CR
Cryospheric Sciences

Lost in transl[ice]tion…

Lost in transl[ice]tion…

Three years have passed since sea-ice scientists from both climate modeling and remote sensing backgrounds met for an international workshop in Hamburg. The goal was to discuss how to further improve our understanding of sea ice and reduce uncertainties in climate models and observations (see this previous post). One suggestion was to work on observation operators. Let’s see what has happened in the three years following this meeting…


The relationship between observed, simulated and real Arctic sea ice is ambiguous…

Three years is a long time, so let’s start with a short recap of the basics. In previous blog posts, we have shown you that the Arctic sea-ice cover is currently shrinking at a rapid pace due to climate change (see e.g. this and this previous post). To understand how the trajectory of the Arctic sea-ice cover will be in the next decades, climate scientists are using climate models to simulate future sea-ice evolution as a result of the CO2 emissions predicted for the future. However, these climate models strongly disagree, resulting in a very large range of possible future sea-ice cover evolutions (the range is shown by the blue shading in Fig. 1).

 

Fig. 1: Blue line = Mean evolution of the September sea-ice area as represented by global climate models from the CMIP5 generation, the model generation used for the 5th IPCC assessment report (the shading represents the standard deviation over all models) under the RCP8.5 scenario (often called business-as-usual scenario). Green lines = Evolution of the September sea-ice area from two different observational estimates of sea-ice concentration retrieved from the same satellite measurements (observational estimate 1 is retrieved with the Bootstrap algorithm, observational estimate 2 is retrieved with the NASA Team algorithm). Figure credit: C. Burgard.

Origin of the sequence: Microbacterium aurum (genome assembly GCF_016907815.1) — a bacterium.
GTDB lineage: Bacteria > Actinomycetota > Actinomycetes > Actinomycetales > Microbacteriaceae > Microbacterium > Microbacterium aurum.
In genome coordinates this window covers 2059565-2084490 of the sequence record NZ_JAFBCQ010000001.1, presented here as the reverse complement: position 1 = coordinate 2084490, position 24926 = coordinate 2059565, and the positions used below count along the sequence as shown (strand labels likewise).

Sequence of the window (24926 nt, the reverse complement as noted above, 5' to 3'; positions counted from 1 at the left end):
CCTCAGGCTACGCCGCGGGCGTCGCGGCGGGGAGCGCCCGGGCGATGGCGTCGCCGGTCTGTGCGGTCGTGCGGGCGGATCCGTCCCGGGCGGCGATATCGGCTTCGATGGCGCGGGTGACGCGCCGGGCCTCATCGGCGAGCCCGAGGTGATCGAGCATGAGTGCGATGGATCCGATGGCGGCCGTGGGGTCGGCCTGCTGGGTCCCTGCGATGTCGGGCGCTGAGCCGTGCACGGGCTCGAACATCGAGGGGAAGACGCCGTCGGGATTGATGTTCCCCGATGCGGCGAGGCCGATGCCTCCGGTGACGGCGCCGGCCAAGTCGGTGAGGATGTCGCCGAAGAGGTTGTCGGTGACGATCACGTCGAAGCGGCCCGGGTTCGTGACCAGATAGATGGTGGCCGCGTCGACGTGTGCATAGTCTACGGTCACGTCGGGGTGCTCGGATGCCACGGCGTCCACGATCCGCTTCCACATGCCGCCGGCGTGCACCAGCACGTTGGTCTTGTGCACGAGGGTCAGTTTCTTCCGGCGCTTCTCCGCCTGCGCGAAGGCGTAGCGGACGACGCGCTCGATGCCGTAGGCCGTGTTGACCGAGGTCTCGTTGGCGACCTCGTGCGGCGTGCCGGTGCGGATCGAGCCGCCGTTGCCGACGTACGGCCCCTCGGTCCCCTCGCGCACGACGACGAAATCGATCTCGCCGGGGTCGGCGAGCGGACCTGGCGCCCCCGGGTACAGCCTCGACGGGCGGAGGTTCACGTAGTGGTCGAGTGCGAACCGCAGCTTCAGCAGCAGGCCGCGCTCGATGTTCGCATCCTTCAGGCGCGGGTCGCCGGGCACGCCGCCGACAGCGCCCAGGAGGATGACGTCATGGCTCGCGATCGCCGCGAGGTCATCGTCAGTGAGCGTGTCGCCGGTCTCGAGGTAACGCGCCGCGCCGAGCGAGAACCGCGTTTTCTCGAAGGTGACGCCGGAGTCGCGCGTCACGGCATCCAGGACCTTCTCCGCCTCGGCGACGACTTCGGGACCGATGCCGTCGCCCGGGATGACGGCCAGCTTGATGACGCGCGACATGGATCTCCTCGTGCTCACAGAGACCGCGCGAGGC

To reduce this wide range of possible sea-ice evolutions, we usually try to identify the models that behave closest to reality. We do so by comparing the sea-ice concentration simulated by the climate models to observations. The most commonly used observations of sea-ice concentration (green lines in Fig. 1) are retrieved from brightness temperatures measured by passive microwave sensors on satellites from space. Brightness temperatures are a measure for the microwave radiation emitted by the Earth’s surface towards space.

And this is where the problem lies: there are different ways of “translating” the measured brightness temperatures into sea-ice concentration. This is because the translation depends not only on the sea-ice concentration itself but also on atmospheric, oceanic and sea-ice conditions, such as the surface temperature, the vertical structure and thickness of the sea ice, or the structure and thickness of the snow cover on top of the sea ice.

Different translators (called “retrieval algorithms”) can be applied to the brightness temperatures. Each of these translators uses slightly different assumptions to compensate for the missing information about the exact sea-ice, oceanic and atmospheric conditions. This means that each translation results in a slightly different sea-ice concentration (see Ivanova et al., 2014). Not knowing which of these sea-ice concentration estimates is closest to the real sea-ice concentration is a challenge when we want to evaluate the sea-ice concentration simulated by climate models (see Fig. 2, green arrows).

 

The observation operator, a potential solution?

One potential solution to overcome this challenge is the use of an observation operator. An observation operator is a tool that conducts reverse translations, i.e. it translates the climate state simulated by the climate model into a quantity that can directly be measured. In our case, it translates the simulated sea-ice cover and oceanic and atmospheric properties into a brightness temperature that could be measured by a theoretical satellite flying around the simulated Earth. The resulting simulated brightness temperature can then be compared directly with the measured brightness temperature (see Fig. 2, red arrows).